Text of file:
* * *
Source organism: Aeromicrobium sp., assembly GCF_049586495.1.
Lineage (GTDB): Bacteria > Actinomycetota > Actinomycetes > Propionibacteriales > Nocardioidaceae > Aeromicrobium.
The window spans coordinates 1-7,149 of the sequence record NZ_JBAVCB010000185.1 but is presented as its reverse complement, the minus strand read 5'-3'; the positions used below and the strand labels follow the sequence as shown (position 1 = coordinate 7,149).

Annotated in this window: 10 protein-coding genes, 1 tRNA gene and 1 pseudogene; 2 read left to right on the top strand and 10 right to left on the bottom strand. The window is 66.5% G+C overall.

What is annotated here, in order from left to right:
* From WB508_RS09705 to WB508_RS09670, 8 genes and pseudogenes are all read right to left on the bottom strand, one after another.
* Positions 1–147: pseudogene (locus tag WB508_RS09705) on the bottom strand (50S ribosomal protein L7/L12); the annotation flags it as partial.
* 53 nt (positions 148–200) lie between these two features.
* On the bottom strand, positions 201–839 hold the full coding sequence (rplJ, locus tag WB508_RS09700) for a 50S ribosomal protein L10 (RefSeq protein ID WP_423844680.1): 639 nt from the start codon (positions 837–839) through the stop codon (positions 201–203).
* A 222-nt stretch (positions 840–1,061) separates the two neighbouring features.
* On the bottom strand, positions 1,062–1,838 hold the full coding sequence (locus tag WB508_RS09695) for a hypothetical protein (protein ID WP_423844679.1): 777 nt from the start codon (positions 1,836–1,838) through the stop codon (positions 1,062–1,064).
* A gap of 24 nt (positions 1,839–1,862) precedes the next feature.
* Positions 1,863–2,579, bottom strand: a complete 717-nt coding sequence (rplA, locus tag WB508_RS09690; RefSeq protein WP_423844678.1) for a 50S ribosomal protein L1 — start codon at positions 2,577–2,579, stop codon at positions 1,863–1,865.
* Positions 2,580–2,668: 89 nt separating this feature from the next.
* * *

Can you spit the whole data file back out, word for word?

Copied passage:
Source organism: Aeromicrobium sp., assembly GCF_049586495.1.
Lineage (GTDB): Bacteria > Actinomycetota > Actinomycetes > Propionibacteriales > Nocardioidaceae > Aeromicrobium.
The window spans coordinates 1-7,149 of the sequence record NZ_JBAVCB010000185.1 but is presented as its reverse complement, the minus strand read 5'-3'; the positions used below and the strand labels follow the sequence as shown (position 1 = coordinate 7,149).

Annotated in this window: 10 protein-coding genes, 1 tRNA gene and 1 pseudogene; 2 read left to right on the top strand and 10 right to left on the bottom strand. The window is 66.5% G+C overall.

What is annotated here, in order from left to right:
* From WB508_RS09705 to WB508_RS09670, 8 genes and pseudogenes are all read right to left on the bottom strand, one after another.
* Positions 1–147: pseudogene (locus tag WB508_RS09705) on the bottom strand (50S ribosomal protein L7/L12); the annotation flags it as partial.
* 53 nt (positions 148–200) lie between these two features.
* On the bottom strand, positions 201–839 hold the full coding sequence (rplJ, locus tag WB508_RS09700) for a 50S ribosomal protein L10 (RefSeq protein ID WP_423844680.1): 639 nt from the start codon (positions 837–839) through the stop codon (positions 201–203).
* A 222-nt stretch (positions 840–1,061) separates the two neighbouring features.
* On the bottom strand, positions 1,062–1,838 hold the full coding sequence (locus tag WB508_RS09695) for a hypothetical protein (protein ID WP_423844679.1): 777 nt from the start codon (positions 1,836–1,838) through the stop codon (positions 1,062–1,064).
* A gap of 24 nt (positions 1,839–1,862) precedes the next feature.
* Positions 1,863–2,579, bottom strand: a complete 717-nt coding sequence (rplA, locus tag WB508_RS09690; RefSeq protein WP_423844678.1) for a 50S ribosomal protein L1 — start codon at positions 2,577–2,579, stop codon at positions 1,863–1,865.
* Positions 2,580–2,668: 89 nt separating this feature from the next.